But the European motorway network is much denser than the american one, especially in Western Europe, but in central Europe, a motorway network is forming too (Croatia, Slovenia, Czech, Poland, Hungary, Slovakia etc).

But inside metropolitan areas, i think the US system of a grid or with a beltway is better. In Europe, there is no space inside agglomerations for an extensive motorway-network, so in theory, US congestion should be lesser than the European one.

Countries with extreme congestion: France, UK, Spain, Netherlands, Belgium, Germany, Switzerland, Italy and Austria.
Of course, there are other cities outside these countries with congestion.
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Old October 14th, 2006, 07:16 PM   #717
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Quote:
Originally Posted by Chris1491 View Post
But since, i don't think we can agree on it, let's get back ontopic.

The American freeway network exists from a grid. Europe's doesn't. In that way, the European E-numbers are quite useless, since such a numbering only works with some kind of a grid network.

But the European motorway network is much denser than the american one, especially in Western Europe, but in central Europe, a motorway network is forming too (Croatia, Slovenia, Czech, Poland, Hungary, Slovakia etc).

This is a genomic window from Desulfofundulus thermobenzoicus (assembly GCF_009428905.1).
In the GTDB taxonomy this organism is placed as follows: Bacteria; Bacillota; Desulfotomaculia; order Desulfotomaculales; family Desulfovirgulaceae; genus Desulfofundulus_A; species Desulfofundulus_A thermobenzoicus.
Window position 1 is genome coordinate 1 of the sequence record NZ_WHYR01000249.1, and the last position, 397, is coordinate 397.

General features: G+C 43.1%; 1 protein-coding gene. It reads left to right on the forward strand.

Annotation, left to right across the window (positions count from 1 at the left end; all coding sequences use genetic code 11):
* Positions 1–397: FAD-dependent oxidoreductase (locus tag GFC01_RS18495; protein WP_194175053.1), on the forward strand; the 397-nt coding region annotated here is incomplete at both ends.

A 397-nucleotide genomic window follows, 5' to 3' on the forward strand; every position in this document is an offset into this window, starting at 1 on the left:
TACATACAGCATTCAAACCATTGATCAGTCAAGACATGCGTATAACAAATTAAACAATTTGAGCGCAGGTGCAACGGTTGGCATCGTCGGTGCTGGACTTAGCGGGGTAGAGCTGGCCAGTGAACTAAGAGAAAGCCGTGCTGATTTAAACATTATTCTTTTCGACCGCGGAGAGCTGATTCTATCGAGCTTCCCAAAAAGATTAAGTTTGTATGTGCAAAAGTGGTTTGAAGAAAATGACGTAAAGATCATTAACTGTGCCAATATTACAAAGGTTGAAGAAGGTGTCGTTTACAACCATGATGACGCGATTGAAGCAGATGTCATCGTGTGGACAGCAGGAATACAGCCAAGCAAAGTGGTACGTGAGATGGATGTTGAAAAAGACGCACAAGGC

But inside metropolitan areas, i think the US system of a grid or with a beltway is better. In Europe, there is no space inside agglomerations for an extensive motorway-network, so in theory, US congestion should be lesser than the European one.

Countries with extreme congestion: France, UK, Spain, Netherlands, Belgium, Germany, Switzerland, Italy and Austria.
Of course, there are other cities outside these countries with congestion.

And I really am glad that in most European cities are to agglomerated to lead highways right through them. I dont know how people can be glad to have such monster highways cutting cities into little pieces and degrading the quality of life considerably for everyone near. As long there are alternatives keep those highways out of the towns.